First of all, I hope that my analysis is flawed, and someone points out what I’ve got wrong. I like a lot Jeff Hawkings’ theory on how the brains work, and really want to see HTM solving real-world problems! However, I think I’ve gained enough knowledge about HTM through reading almost all papers published by Numenta, stepping through the NuPIC’s code, and playing with sanity-nupic visualization tool to share my observations.
It seems that the main problem with TM is that it can’t recognize when an event (i.e., “input pattern”) occurs again in the same context. I’ll use a very simple input sequence: “A,B,C,A,B,C,A,B,C,…”. TM in its form presented in papers can’t learn to predict that “B” occurs after “A”, “C” after “B”, and “A” after “C”. Assume we use the following parameters:
- columnCount: 6,
- cellPerColumn: 16,
- initialPerm: 0.51,
- connectedPerm: 0.50 (a synapse becomes connected as soon as it is created),
- maxSegmentsPerCell: 1,
- maxSynapsesPerSegment: 1,
- activationThreshold: 1.
Also assume that the spatial pooler assigns columns 1,2 to “A”, columns 3,4 to “B”, and columns 5,6 to “C”. Here’s a visualization of what happens to TM cells on each step through the input sequence:
In steps 1-4, TM bursts the columns corresponding to the input events (shown in red).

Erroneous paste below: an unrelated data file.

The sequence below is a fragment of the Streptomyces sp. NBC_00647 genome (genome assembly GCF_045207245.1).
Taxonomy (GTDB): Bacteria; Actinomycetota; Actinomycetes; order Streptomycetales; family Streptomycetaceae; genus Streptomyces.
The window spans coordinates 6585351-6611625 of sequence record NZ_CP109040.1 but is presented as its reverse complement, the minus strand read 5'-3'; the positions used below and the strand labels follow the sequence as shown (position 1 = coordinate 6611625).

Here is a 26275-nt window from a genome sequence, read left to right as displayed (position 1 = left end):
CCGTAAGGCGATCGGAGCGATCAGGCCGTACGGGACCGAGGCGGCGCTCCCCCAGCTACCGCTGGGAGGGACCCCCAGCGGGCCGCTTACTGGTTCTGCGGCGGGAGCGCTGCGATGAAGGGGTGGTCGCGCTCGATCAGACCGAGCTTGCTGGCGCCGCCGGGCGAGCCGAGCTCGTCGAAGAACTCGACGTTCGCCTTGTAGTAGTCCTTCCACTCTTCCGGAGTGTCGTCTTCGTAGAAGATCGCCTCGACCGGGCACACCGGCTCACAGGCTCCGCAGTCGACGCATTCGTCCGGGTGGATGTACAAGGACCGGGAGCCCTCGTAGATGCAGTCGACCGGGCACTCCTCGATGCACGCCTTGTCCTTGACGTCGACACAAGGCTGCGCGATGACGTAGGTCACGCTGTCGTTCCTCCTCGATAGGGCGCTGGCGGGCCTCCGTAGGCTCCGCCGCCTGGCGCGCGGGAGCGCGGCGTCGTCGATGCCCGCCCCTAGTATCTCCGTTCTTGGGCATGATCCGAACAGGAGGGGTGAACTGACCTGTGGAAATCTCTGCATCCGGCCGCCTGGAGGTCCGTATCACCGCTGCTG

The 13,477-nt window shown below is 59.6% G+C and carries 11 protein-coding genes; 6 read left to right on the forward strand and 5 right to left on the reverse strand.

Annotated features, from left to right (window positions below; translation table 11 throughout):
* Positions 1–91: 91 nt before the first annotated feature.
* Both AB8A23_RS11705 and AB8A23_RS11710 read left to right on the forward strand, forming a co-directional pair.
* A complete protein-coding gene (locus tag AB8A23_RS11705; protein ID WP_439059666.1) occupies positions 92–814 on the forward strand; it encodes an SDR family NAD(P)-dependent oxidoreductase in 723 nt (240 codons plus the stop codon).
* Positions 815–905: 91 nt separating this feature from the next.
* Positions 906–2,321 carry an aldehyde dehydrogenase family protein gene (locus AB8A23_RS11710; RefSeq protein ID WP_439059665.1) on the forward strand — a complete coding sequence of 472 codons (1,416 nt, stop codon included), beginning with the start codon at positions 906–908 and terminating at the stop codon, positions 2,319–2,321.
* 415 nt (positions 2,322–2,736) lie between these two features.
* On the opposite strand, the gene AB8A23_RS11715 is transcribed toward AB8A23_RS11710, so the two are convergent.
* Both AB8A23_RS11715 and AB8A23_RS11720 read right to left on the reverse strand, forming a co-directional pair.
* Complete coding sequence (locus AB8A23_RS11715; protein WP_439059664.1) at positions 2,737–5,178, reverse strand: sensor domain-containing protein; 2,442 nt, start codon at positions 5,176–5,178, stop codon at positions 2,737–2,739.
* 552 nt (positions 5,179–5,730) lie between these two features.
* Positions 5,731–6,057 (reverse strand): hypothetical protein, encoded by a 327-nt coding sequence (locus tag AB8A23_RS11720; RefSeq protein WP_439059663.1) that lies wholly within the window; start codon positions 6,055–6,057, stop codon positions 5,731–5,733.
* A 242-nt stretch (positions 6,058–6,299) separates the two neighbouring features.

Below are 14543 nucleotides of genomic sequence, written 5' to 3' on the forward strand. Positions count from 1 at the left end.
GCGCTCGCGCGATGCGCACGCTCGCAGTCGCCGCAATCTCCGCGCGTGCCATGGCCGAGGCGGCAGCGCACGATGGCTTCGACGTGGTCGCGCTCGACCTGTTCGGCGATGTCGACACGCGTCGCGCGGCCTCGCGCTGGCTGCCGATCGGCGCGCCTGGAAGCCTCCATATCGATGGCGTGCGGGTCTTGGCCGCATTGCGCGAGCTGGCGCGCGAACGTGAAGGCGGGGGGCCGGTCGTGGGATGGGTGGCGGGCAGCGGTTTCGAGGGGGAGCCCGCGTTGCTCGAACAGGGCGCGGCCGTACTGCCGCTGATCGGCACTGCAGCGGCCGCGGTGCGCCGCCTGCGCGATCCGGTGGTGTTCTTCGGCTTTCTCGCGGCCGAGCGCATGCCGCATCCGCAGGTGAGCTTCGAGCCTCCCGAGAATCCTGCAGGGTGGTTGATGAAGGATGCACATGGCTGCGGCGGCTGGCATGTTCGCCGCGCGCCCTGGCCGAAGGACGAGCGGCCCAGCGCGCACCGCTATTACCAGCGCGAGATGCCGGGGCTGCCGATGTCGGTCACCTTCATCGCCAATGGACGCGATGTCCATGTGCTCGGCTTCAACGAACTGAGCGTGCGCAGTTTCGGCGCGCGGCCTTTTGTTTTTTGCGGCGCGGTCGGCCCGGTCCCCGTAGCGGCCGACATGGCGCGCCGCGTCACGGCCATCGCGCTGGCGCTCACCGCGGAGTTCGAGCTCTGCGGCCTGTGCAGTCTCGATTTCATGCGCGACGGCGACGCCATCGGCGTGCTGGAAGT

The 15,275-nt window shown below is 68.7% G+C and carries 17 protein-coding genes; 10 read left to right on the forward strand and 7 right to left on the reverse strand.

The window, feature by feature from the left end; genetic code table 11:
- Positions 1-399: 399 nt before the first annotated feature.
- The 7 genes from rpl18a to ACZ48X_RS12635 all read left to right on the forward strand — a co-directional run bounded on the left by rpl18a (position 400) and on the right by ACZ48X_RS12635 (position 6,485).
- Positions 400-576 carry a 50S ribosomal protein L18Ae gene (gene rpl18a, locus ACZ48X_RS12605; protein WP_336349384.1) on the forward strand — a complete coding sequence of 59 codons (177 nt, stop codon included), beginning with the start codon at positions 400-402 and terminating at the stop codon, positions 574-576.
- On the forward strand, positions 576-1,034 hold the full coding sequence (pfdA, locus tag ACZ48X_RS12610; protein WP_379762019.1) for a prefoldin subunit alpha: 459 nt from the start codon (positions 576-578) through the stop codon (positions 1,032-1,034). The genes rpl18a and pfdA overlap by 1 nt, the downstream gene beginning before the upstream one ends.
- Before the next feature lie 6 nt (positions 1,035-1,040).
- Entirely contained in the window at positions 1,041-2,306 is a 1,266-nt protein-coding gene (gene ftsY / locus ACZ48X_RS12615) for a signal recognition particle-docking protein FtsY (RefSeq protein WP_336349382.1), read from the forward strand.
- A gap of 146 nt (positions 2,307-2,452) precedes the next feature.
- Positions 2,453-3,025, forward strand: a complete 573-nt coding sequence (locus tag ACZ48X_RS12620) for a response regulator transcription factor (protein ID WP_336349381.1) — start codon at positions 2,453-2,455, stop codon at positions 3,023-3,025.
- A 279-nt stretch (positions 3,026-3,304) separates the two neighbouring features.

In step 1, cells #1 in each column are randomly chosen to represent A’s context.
In step 2, cell #6 in column #3 and cell #3 in column #4 are randomly chosen to grow a single synapse on each of them to the cells that were chosen to represent “A” (in this example, I don’t talk about segments since there is 1 synapse per segment).
The same is done in steps 3 and 4: TM randomly chooses a cell in a column and grows a synapse on it to a cell chosen to represent the previous input.
In step 5, cell #6 in column #3 and cell #3 in column #4 were predicted since both cells #0 in columns #1,2 were active in the previous step (as these columns bursted). So, only these cells are activated.
Similarly, events “C” and “A” are correctly predicted in steps 6-7.
However, in step 8, “B” is unexpected since its representative cells #6 (column #3) and #3 (column #4) were waiting for cells #1 in columns #1 and #2 to get activated. Instead, cell #13 in column #1 and cell #11 in
column #2 were active. Thus, both columns #3 and #4 burst.
This scenario repeats continously: 3 correct predictions followed by a misprediction.
As I figured out, TM needs that the user specifies when to “reset” an input sequence, that is, it needs to know when the context of the first event occurs again. I suppose that’s why all the datasets used in NAB encode the date as a part of the input. For example, in the “hotgym” dataset used in the HTM School youtube videos to teach how TM predicts time series, the context of the energy consumption is defined by the day of the week and the time of the day. Correct me if I’m wrong about this.
P.S. I’m aware of the backtracking_TM used by default in sanity-nupic (I couldn’t even find a value for the “temporalImp” parameter that would force NuPIC to use the original TM class defined in temporal_memory.py). The comment to the _inferBacktrack() method in backtracking_TM.py kind of explains why it’s used. However, I don’t see how backtracking can help with the issue I described above. Also, why it is implemented (and used by default) if it’s not a part of the “official” HTM model and is not explained in papers?